Oliver Wang at the LARB:
IN THE FALL of 1994, American radio and club DJs began receiving a promotional single in the mail: “Shook Ones, Pt. II,” by the Queens rap duo Mobb Deep. Those early promos came with little fanfare — no cover art, no liner notes, just a plain center sticker with the group’s name, song title, and record label logo. The reaction to “Shook Ones, Pt. II” was as spectacular as its arrival was understated. Its dark, discordant track and violent braggadocio powered the single onto hip-hop mix shows, and the song sparked fights in rowdier nightclubs whenever it rumbled over the speakers. Eminem’s hit 2002 film 8 Mile paid “Shook Ones, Pt. II” the ultimate homage by using it in the film’s cold open, a shot of auditory adrenaline jabbed into the heart of B-Rabbit as he prepares for an MC battle.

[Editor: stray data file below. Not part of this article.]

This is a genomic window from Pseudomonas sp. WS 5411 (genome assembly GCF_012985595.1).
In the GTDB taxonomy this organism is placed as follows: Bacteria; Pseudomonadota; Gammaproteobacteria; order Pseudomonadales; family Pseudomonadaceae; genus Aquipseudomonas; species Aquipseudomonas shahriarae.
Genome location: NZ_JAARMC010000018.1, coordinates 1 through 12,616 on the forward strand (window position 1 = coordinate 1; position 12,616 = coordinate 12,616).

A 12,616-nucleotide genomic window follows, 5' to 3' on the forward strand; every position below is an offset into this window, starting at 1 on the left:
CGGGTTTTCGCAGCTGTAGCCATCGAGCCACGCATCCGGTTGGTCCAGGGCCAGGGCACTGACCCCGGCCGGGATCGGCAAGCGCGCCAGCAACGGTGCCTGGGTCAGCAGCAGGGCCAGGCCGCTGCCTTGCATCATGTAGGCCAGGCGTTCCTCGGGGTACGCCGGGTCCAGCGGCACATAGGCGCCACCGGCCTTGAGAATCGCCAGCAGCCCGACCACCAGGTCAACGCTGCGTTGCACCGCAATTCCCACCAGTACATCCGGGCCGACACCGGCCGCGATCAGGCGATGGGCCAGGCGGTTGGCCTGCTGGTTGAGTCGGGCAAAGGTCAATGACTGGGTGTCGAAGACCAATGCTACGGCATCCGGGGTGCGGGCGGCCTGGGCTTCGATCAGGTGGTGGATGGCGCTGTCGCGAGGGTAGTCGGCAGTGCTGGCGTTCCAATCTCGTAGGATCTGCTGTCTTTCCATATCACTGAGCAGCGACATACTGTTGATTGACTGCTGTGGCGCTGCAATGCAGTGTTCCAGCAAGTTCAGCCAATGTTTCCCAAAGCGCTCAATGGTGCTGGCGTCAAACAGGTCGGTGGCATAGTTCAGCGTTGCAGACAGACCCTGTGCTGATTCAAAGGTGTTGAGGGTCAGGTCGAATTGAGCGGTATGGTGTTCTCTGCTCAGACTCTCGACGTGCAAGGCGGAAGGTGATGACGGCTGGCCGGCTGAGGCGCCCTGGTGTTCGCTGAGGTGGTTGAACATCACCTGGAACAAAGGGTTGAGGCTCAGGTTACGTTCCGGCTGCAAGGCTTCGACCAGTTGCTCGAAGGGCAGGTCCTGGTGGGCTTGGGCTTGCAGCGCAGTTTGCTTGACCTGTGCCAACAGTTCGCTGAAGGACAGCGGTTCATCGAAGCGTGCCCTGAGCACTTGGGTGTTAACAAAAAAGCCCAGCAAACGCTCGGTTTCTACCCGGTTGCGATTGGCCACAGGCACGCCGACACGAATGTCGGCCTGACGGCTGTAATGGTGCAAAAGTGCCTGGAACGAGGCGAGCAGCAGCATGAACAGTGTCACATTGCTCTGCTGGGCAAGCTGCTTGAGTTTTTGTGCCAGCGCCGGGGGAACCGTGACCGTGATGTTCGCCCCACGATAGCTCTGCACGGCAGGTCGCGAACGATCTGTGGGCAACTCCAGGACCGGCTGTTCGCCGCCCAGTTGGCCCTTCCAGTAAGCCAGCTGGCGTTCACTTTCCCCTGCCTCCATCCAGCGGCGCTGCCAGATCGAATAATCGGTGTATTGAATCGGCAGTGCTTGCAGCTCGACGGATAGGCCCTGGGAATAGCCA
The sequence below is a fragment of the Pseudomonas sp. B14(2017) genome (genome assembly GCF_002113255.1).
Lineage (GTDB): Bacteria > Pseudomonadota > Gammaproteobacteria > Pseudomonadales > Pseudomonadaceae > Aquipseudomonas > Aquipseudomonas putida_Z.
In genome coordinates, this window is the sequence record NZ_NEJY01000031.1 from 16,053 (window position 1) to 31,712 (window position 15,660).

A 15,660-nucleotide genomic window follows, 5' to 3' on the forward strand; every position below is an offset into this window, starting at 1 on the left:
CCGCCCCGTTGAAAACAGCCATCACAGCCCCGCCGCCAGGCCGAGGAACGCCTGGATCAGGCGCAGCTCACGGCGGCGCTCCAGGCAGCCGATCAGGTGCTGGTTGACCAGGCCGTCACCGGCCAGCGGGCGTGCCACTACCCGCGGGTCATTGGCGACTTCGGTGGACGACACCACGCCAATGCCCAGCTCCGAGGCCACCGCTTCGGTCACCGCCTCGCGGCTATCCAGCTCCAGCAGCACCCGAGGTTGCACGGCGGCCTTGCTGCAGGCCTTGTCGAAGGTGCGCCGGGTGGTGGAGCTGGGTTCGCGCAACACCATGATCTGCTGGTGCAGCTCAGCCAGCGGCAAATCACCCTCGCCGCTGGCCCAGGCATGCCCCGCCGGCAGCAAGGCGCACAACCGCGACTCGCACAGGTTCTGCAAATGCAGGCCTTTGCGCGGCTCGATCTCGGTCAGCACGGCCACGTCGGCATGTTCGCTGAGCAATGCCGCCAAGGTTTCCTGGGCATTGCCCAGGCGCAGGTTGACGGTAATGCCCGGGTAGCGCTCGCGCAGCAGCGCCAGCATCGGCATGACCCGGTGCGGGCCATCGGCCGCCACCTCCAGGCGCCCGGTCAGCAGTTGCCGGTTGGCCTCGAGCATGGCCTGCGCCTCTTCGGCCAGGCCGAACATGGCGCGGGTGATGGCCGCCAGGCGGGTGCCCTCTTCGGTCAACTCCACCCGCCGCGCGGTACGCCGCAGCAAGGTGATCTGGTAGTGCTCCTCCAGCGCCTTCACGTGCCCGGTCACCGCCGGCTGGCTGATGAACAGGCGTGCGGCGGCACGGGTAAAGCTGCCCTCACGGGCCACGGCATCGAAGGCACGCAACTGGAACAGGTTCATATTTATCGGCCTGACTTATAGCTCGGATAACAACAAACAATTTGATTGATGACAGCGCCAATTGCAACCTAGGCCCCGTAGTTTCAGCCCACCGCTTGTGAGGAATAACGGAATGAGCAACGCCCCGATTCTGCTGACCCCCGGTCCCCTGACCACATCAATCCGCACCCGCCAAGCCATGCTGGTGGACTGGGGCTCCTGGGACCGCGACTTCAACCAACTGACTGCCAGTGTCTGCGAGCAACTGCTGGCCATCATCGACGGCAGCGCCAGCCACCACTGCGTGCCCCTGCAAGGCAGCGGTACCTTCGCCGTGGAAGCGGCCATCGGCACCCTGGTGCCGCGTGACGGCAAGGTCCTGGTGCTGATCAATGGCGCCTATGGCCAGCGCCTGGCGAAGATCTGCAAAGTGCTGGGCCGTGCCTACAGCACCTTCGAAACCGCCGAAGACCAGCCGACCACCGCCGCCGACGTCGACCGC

A quarter century later, “Shook Ones, Pt. II” and its associated album The Infamous, Mobb Deep’s second LP, are now embraced as consensus classics from hip-hop’s “golden era” of the early/mid-1990s.